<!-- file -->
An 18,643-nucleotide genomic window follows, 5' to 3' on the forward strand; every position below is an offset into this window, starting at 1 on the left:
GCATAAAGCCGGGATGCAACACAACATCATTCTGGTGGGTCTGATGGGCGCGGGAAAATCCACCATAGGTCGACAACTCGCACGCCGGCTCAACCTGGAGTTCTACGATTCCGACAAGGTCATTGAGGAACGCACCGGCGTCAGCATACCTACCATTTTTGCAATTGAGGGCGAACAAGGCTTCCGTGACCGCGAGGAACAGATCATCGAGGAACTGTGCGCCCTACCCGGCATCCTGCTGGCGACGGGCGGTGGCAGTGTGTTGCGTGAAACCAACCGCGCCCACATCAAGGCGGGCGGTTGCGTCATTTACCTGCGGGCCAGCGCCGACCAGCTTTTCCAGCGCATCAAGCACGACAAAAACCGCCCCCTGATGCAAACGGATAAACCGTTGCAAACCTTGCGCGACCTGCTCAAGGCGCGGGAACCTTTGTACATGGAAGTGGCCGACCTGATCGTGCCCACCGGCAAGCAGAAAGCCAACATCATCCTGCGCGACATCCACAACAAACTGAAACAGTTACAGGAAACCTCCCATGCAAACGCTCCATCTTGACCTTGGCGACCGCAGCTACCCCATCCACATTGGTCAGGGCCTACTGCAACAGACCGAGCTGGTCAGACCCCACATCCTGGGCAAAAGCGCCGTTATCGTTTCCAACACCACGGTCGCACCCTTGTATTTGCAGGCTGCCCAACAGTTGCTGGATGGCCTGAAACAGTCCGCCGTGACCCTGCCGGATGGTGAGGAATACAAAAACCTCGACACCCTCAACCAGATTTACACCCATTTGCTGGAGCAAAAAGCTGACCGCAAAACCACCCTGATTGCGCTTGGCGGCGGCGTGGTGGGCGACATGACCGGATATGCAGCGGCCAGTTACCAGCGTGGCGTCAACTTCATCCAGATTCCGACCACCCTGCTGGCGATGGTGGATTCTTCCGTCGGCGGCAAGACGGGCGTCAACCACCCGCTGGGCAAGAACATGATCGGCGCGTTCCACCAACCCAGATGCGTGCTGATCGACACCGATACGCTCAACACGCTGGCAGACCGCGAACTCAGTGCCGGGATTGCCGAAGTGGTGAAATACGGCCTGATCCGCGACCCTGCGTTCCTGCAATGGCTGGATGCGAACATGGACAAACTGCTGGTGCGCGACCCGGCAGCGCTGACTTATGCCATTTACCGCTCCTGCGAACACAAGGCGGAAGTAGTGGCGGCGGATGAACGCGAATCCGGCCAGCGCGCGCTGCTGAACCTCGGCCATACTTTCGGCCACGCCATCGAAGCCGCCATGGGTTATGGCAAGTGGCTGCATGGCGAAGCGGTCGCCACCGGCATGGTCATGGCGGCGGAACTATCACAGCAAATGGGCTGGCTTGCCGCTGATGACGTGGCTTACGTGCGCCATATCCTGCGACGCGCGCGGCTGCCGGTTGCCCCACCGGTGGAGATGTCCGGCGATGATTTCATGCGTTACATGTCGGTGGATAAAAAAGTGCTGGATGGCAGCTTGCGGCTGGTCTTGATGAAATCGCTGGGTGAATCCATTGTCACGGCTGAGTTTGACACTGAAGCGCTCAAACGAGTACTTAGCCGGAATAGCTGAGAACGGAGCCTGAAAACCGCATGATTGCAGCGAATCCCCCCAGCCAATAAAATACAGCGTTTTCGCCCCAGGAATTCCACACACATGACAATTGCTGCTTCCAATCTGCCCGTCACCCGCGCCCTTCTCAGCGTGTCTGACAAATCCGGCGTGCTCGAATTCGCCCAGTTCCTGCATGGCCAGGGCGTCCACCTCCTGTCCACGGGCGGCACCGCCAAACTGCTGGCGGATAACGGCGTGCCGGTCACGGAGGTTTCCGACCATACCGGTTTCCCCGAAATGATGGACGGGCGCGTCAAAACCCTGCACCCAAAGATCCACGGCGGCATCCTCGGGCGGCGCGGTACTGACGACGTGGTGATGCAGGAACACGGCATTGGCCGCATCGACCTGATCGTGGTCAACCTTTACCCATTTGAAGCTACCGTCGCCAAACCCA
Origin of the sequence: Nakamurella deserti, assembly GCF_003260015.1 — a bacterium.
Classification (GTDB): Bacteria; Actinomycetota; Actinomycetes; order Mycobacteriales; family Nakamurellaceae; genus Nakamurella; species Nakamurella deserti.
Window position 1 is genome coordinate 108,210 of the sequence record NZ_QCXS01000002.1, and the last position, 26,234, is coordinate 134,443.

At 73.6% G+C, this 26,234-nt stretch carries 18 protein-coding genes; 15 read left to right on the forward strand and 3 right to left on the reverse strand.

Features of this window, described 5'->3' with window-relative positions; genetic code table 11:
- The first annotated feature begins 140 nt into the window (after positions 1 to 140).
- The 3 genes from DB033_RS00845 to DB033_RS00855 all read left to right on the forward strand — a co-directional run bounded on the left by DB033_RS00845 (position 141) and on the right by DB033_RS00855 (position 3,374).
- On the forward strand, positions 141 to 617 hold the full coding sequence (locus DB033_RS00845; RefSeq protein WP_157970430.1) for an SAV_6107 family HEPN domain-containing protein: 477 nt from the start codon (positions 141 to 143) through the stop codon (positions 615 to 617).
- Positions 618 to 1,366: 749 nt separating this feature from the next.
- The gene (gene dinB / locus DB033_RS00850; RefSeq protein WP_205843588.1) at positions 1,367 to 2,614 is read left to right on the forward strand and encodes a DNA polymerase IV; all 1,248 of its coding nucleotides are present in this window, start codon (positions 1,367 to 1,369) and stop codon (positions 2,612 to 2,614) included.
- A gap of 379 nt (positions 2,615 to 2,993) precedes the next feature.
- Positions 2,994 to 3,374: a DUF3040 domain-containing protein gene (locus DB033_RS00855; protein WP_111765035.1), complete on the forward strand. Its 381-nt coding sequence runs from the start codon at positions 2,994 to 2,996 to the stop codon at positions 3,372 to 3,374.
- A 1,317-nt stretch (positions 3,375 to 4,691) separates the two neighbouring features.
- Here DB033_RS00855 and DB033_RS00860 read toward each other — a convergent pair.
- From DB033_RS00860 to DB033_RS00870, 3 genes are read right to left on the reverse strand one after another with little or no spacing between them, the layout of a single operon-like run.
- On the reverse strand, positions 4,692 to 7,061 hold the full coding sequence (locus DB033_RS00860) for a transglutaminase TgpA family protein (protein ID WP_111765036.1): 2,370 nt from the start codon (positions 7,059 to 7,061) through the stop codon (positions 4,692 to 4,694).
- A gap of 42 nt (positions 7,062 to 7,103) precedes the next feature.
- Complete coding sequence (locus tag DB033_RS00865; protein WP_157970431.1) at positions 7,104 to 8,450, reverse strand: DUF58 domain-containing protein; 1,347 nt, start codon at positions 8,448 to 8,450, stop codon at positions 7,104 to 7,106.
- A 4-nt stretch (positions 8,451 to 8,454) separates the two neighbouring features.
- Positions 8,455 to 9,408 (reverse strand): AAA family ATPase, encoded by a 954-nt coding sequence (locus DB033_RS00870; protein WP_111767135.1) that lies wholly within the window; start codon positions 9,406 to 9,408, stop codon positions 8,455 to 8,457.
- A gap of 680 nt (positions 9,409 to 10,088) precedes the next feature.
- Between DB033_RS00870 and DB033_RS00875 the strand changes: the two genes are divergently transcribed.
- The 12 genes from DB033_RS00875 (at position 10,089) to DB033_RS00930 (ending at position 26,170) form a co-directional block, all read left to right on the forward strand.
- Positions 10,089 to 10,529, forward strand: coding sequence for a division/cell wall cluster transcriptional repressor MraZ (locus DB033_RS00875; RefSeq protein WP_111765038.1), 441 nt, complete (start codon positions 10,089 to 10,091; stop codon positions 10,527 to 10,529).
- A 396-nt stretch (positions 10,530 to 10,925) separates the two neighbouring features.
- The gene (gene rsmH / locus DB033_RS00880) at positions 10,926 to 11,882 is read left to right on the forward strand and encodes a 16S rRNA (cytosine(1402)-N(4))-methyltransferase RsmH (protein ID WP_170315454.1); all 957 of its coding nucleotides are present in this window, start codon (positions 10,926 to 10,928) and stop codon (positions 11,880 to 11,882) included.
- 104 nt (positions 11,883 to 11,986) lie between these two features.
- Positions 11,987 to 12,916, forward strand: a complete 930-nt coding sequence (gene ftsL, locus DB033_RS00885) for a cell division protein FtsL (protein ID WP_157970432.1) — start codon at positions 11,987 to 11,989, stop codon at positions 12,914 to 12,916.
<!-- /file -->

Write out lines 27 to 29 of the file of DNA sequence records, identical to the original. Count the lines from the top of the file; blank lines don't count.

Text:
- A 396-nt stretch (positions 10,530 to 10,925) separates the two neighbouring features.
- The gene (gene rsmH / locus DB033_RS00880) at positions 10,926 to 11,882 is read left to right on the forward strand and encodes a 16S rRNA (cytosine(1402)-N(4))-methyltransferase RsmH (protein ID WP_170315454.1); all 957 of its coding nucleotides are present in this window, start codon (positions 10,926 to 10,928) and stop codon (positions 11,880 to 11,882) included.
- 104 nt (positions 11,883 to 11,986) lie between these two features.